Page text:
From the Schubert Club Archive:
The son of a tailor in London’s East End, Solomon Cutner was seven when he began his studies with a pupil of the legendary Clara Schumann. A year later the child prodigy made his debut as Solomon (he never used his surname professionally), playing Tchaikovsky’s First Concerto at the Queen’s Hall, London’s most prestigious concert venue. He went on to become one of the most admired keyboard artists of the 20th century – after a 1955 recital Harold Schonberg of the New York Times called Solomon ‘that most civilized of pianists”. He made his US debut in 1926, appeared at the 1939 New York World’s Fair and regularly after the war, and eventually achieved cult status, not least through his superb recordings.
Combining immaculate, unforced virtuosity with extreme tonal refinement, Solomon was aptly described as “a classic pianist who had no need to woo audiences with applied beauty or grandiosity because his playing already contained these qualities by its extreme shapeliness and sensibility”. He was a peerless interpreter of Mozart, Schubert, Schumann, Chopin, Brahms and, above all, Beethoven: he performed all the sonatas and concertos and had recorded most of them for EMI before a devastating stroke in 1956 ended his career suddenly and prematurely. Here he can be seen as well as heard in a filmed performance of the “Appassionata” (separate link for each movement):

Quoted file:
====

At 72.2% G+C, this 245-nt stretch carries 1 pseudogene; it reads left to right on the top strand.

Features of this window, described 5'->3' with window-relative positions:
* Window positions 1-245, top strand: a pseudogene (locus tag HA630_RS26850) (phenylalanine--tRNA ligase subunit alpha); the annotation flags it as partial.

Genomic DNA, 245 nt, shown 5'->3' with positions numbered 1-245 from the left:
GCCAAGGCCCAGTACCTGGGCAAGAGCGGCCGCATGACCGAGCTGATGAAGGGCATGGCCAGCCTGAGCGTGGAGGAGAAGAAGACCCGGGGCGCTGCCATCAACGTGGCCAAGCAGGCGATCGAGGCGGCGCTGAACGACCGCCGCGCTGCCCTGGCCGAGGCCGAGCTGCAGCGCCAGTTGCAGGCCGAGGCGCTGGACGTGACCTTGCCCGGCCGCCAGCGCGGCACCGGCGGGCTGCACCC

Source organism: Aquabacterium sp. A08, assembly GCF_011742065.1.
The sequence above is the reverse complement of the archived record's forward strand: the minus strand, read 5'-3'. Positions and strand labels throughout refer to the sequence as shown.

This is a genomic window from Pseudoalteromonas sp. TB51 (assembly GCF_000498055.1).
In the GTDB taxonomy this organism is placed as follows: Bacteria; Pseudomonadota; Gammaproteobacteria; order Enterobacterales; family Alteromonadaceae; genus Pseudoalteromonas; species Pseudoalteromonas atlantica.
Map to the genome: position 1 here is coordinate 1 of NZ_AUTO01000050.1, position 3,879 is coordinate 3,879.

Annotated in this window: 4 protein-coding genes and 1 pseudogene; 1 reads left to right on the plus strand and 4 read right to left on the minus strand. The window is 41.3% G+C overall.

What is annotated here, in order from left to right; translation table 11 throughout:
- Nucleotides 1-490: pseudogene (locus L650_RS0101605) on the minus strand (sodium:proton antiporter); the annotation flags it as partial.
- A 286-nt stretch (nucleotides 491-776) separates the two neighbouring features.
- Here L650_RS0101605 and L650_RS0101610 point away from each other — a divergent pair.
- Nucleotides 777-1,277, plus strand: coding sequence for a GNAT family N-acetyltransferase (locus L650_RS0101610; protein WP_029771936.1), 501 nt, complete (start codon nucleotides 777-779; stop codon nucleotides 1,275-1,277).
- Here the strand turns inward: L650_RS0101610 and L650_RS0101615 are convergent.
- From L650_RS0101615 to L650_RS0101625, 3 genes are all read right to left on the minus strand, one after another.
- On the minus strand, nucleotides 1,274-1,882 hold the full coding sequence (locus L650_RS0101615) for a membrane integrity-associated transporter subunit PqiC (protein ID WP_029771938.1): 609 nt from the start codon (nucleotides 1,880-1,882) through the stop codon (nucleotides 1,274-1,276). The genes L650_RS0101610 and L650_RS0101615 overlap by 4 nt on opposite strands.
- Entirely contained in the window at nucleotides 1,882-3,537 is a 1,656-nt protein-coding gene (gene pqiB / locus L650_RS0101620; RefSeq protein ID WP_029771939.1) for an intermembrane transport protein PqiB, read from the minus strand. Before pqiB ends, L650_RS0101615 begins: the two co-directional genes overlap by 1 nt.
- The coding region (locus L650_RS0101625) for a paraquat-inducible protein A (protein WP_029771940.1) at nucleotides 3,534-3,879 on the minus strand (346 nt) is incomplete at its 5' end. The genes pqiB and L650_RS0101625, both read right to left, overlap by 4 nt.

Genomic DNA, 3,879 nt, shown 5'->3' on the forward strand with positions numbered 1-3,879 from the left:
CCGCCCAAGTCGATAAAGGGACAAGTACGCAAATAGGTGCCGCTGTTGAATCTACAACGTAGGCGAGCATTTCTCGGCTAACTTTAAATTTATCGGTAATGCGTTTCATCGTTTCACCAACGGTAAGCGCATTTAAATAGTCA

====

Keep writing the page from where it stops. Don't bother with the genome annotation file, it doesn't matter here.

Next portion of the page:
Solomon made one of his most beautiful recordings, the Brahms F minor Sonata, around the time he performed that work for the Schubert Club. Here’s the second movement, a daringly slow, dreamlike performance. Concentration and recreative genius on this order can take us to another world. Lucky the St. Paul audience that got to experience it live:
This survey of Solomon’s recordings offers a good sampling of his artistry and virtuosity:
Artist note by Richard Evidon